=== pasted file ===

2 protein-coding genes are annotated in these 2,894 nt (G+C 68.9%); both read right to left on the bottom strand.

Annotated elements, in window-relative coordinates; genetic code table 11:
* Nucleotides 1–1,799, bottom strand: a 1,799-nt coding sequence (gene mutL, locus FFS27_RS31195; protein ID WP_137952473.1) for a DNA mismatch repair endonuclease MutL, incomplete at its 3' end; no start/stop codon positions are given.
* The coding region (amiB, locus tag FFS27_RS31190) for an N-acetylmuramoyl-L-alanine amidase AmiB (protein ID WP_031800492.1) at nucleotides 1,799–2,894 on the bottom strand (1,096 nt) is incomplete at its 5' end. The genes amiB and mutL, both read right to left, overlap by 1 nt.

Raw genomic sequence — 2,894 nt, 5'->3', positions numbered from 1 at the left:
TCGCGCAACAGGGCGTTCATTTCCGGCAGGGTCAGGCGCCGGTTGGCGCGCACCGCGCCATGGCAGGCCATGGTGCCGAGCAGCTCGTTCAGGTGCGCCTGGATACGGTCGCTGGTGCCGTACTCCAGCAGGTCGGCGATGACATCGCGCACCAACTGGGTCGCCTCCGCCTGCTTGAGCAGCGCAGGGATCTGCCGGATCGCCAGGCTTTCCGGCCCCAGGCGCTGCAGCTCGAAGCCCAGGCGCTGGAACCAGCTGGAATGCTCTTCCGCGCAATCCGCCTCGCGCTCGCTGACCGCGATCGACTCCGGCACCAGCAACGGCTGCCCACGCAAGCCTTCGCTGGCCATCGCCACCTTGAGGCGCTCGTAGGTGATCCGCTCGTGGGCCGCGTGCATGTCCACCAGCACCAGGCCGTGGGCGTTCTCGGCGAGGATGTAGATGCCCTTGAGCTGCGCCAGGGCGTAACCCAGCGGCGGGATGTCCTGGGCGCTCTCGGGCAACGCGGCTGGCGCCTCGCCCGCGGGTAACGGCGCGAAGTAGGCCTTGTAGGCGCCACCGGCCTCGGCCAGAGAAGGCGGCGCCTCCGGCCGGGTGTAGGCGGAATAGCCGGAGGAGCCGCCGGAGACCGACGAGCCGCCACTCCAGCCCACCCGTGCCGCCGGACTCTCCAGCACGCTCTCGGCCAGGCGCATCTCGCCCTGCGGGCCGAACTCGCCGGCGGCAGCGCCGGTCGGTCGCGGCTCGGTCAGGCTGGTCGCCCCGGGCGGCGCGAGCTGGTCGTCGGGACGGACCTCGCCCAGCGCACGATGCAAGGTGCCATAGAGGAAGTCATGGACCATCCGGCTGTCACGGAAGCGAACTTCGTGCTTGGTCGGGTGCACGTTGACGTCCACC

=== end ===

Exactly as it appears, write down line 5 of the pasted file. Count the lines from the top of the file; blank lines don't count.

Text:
Raw genomic sequence — 2,894 nt, 5'->3', positions numbered from 1 at the left: